Sexual Violence in Armed Conflict: the UN Secretary-General delivers his latest Report

The shame of war on women and children The shame of war on women and children © Roberto Schmidt/AFP

6 July 2018

“Sexual violence continues to be employed as a tactic of war, terrorism, torture and repression” (UN Secretary-General, Annual Report n. 250/2018)

A decade ago, the UN Security Council adopted Resolution n. 1820/2008, thereby recognizing sexual violence as a specific strategy of war and placing its prevention and repression on the UN agenda. With this occurrence in mind, the purpose of the UN Secretary-General’s latest Annual Report (n. 250/2018) is then to refer on the implementation of Resolution 1820/2008 during the period of January-December 2017, and to recommend strategic actions for a coordinated and comprehensive approach to the matter.

The Annual Report scrutinizes nineteen countries where verifiable information exists, such as inter alia Afghanistan, Central African Republic, Colombia, Democratic Republic of Congo, Iraq, Libya, Mali and Myanmar. Analysis shows that the rise or resurgence of conflict, together with violent extremism and the collapse of the rule of law, are the main factors that may trigger the occurrence of sexual violence.

During the year under consideration, rape, sexual slavery, forced prostitution, forced pregnancy and other forms of sexual brutality continued to be used by belligerents (both State actors and non-State armed groups) as a means of war, to control reproduction and procreation. In such cases, sexual violence serves as an expression of ethnic hatred. It is employed as a method of persecution, directed in particular towards women and girls of reproductive age, who are perceived as the transmitters of familial and national ‘honour’. Frequently, the intent is to alter the demographic composition and the ethnic identity of persecuted groups, to force them to flee their homes, or prevent them from returning to their places of origins, thereby securing control of lands and resources.

Acts of violence are often perpetrated in public for the purpose of terrorizing families through violation of taboos. Such attacks are a signal that nothing is sacred and no one is safe. Information reveals that victims are usually targeted on ethnic, religious or political grounds. In most cases, they live beyond the reach and protection of authorities and are concentrated in rural areas, refugee camps or displacement settings. Many women are subjected to sexual extortion by camp officials or by migrant smugglers, in exchange for their assistance. In other cases, rape is perpetrated by combatants with impunity or the tacit approval of their commanders, as a form of compensation for their services.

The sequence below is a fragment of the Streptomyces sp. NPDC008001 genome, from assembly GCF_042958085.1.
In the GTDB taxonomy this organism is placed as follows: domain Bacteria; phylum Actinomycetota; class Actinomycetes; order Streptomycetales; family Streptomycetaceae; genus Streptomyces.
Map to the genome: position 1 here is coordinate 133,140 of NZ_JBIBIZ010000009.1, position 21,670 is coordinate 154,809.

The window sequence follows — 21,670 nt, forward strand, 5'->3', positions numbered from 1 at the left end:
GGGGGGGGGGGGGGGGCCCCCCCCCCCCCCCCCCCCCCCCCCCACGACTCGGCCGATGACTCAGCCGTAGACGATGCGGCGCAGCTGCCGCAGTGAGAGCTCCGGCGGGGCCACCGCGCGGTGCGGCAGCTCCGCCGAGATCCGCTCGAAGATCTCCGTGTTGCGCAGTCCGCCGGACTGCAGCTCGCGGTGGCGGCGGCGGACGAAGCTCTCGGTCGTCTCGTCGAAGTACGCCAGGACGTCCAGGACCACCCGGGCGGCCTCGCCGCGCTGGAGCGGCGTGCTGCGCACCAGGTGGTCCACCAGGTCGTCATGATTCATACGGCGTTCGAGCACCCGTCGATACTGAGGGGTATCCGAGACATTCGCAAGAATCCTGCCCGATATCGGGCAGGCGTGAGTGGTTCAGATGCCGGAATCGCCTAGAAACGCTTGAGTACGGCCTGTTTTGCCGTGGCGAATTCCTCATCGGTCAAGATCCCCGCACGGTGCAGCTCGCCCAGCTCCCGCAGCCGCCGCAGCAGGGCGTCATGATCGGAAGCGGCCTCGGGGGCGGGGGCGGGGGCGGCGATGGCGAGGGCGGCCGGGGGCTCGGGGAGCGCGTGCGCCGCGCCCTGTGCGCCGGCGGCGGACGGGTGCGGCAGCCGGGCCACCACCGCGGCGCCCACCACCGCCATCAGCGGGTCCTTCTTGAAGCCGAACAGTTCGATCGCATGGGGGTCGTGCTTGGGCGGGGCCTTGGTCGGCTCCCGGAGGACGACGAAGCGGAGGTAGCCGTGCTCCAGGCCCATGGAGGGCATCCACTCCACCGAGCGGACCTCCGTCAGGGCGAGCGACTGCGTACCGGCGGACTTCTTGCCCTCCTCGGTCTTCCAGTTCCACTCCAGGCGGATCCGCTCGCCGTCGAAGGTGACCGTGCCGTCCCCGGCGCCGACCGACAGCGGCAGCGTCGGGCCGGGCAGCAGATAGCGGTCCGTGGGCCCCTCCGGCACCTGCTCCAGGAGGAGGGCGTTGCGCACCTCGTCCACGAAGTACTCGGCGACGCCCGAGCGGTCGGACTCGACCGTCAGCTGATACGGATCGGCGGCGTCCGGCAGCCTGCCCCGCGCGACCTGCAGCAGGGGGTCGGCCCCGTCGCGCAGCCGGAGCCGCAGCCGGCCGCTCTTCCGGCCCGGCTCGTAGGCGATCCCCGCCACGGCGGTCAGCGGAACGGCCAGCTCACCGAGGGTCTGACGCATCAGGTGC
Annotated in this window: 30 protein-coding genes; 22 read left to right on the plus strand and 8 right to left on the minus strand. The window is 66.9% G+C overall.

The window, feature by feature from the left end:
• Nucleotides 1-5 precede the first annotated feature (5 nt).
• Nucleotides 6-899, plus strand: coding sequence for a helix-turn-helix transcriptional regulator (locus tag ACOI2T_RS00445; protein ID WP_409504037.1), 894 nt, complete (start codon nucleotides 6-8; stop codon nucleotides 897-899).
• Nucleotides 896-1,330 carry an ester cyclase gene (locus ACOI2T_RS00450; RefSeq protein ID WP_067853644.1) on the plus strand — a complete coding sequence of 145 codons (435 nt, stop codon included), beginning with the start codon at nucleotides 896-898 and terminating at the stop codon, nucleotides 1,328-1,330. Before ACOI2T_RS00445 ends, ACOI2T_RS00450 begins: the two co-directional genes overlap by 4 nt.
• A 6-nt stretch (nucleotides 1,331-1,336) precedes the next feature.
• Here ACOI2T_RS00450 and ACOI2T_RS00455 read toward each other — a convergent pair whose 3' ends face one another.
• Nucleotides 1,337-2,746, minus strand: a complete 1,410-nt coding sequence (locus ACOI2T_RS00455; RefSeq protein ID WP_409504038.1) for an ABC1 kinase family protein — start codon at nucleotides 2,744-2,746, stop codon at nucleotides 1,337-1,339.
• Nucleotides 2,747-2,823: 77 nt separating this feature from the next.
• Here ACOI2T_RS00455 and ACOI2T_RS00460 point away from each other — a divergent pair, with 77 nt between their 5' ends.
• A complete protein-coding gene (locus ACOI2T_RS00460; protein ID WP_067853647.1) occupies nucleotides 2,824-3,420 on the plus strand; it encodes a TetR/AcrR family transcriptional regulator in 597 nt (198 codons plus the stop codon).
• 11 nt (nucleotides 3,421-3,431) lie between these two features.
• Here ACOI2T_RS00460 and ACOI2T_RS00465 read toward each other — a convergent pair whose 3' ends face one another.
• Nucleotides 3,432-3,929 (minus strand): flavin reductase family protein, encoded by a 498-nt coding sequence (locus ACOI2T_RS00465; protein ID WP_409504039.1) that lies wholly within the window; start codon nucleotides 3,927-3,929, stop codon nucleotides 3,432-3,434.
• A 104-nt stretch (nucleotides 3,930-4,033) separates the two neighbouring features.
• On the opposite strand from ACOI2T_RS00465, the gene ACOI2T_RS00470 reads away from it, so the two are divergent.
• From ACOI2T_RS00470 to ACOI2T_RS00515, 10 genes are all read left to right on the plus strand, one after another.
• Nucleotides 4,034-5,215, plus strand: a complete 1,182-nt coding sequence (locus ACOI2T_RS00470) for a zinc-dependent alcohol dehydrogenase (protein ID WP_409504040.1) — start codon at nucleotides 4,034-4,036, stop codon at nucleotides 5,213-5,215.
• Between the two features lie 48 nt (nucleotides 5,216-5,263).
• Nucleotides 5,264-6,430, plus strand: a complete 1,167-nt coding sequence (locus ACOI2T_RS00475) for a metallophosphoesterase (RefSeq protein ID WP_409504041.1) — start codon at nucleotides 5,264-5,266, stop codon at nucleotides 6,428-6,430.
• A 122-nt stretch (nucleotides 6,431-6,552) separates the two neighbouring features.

As a result, conflict-related sexual violence has devastated the physical and mental conditions of women belonging to minority groups. Desperate families are increasingly resorting to coping mechanisms, including child marriage, polygamy, withdrawal from educational institutions and commercial sexual exploitation. Children born from unwanted pregnancies are labelled “bad blood” or “children of the enemy” and separated from their mothers’ social group. Their vulnerability often exposes these children to recruitment, radicalization and trafficking. Furthermore, for many survivors, fear of rape is swiftly followed by physical and psychological trauma, stigma and fear of rejection. Communities are more likely to punish the victim than the perpetrator. The result is that conflict-related sexual violence appears among the least reported crimes.

The climate of impunity that surrounds these crimes is even more alarming. Suspects are frequently released from custody with the collusion of local officials who share their political or ethnic affiliation. Consequently, victims are re-traumatized. Furthermore, most cases are usually referred to customary law or traditional courts, which often require victims of rape to marry their perpetrators. This occurs because sexual offenders are exempted from prosecution when they are married, or subsequently marry, their victims.

In this scenario, national authorities and civil society are working with the United Nations to prevent and address conflict-related sexual violence. Efforts include implementing legal reforms, providing support to local non-governmental organizations, enhancing the rule of law and strengthening the capacity of national institutions.

The UN Secretary-General has urged the UN Security Council to employ all means at its disposal to influence parties to conflict to comply with international law. Due consideration should be given to the early warnings signs of sexual violence and support should be provided to rapid deployment of women’s protection advisers. Member States are called upon to put in place constitutional, legislative and institutional arrangements to comprehensively address conflict-related sexual violence and ensure that victims are recognized as legitimate victims of conflict, terrorism or persecution. States and intergovernmental organizations should support the safe return of displaced persons to their place of origin or choice, and promote community mobilization campaigns to help to shift the stigma of sexual violence from the victims to the perpetrators.

For more information, please visit:

Read 1419 times